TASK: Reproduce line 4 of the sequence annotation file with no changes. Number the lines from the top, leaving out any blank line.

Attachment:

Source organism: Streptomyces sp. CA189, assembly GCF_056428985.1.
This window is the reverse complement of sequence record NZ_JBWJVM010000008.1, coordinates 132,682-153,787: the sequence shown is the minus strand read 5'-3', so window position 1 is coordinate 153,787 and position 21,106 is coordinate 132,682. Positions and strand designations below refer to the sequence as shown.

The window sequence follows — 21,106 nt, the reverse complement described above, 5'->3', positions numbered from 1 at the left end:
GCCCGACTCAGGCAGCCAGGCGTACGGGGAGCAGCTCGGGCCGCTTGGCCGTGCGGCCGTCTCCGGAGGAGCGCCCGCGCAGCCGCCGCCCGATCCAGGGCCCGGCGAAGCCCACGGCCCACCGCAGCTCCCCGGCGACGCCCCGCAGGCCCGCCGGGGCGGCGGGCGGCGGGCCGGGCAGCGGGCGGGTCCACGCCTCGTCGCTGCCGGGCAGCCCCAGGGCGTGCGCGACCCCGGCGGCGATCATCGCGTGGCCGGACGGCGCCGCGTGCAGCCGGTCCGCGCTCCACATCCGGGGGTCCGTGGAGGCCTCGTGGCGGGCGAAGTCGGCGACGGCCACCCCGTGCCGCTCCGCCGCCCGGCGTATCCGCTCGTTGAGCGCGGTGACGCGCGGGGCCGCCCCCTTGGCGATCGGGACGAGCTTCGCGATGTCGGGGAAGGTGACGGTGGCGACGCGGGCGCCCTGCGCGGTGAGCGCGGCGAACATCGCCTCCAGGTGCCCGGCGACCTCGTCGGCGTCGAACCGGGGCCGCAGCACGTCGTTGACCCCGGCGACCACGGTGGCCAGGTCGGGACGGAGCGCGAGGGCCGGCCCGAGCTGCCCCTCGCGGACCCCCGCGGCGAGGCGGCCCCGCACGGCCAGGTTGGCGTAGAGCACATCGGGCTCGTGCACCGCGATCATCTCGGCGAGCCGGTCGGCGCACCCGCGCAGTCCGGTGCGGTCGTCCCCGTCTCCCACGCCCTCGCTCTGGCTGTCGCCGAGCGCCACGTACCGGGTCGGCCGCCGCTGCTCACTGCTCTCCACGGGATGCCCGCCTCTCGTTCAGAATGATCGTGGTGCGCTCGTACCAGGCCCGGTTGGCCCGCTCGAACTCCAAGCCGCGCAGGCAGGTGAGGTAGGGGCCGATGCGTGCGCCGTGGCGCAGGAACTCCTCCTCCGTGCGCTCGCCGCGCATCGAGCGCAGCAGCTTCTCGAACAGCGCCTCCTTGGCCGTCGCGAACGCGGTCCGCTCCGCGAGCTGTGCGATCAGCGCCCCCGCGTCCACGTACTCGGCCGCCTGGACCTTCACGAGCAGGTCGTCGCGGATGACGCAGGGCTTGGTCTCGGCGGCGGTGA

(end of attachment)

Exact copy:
GCCCGACTCAGGCAGCCAGGCGTACGGGGAGCAGCTCGGGCCGCTTGGCCGTGCGGCCGTCTCCGGAGGAGCGCCCGCGCAGCCGCCGCCCGATCCAGGGCCCGGCGAAGCCCACGGCCCACCGCAGCTCCCCGGCGACGCCCCGCAGGCCCGCCGGGGCGGCGGGCGGCGGGCCGGGCAGCGGGCGGGTCCACGCCTCGTCGCTGCCGGGCAGCCCCAGGGCGTGCGCGACCCCGGCGGCGATCATCGCGTGGCCGGACGGCGCCGCGTGCAGCCGGTCCGCGCTCCACATCCGGGGGTCCGTGGAGGCCTCGTGGCGGGCGAAGTCGGCGACGGCCACCCCGTGCCGCTCCGCCGCCCGGCGTATCCGCTCGTTGAGCGCGGTGACGCGCGGGGCCGCCCCCTTGGCGATCGGGACGAGCTTCGCGATGTCGGGGAAGGTGACGGTGGCGACGCGGGCGCCCTGCGCGGTGAGCGCGGCGAACATCGCCTCCAGGTGCCCGGCGACCTCGTCGGCGTCGAACCGGGGCCGCAGCACGTCGTTGACCCCGGCGACCACGGTGGCCAGGTCGGGACGGAGCGCGAGGGCCGGCCCGAGCTGCCCCTCGCGGACCCCCGCGGCGAGGCGGCCCCGCACGGCCAGGTTGGCGTAGAGCACATCGGGCTCGTGCACCGCGATCATCTCGGCGAGCCGGTCGGCGCACCCGCGCAGTCCGGTGCGGTCGTCCCCGTCTCCCACGCCCTCGCTCTGGCTGTCGCCGAGCGCCACGTACCGGGTCGGCCGCCGCTGCTCACTGCTCTCCACGGGATGCCCGCCTCTCGTTCAGAATGATCGTGGTGCGCTCGTACCAGGCCCGGTTGGCCCGCTCGAACTCCAAGCCGCGCAGGCAGGTGAGGTAGGGGCCGATGCGTGCGCCGTGGCGCAGGAACTCCTCCTCCGTGCGCTCGCCGCGCATCGAGCGCAGCAGCTTCTCGAACAGCGCCTCCTTGGCCGTCGCGAACGCGGTCCGCTCCGCGAGCTGTGCGATCAGCGCCCCCGCGTCCACGTACTCGGCCGCCTGGACCTTCACGAGCAGGTCGTCGCGGATGACGCAGGGCTTGGTCTCGGCGGCGGTGA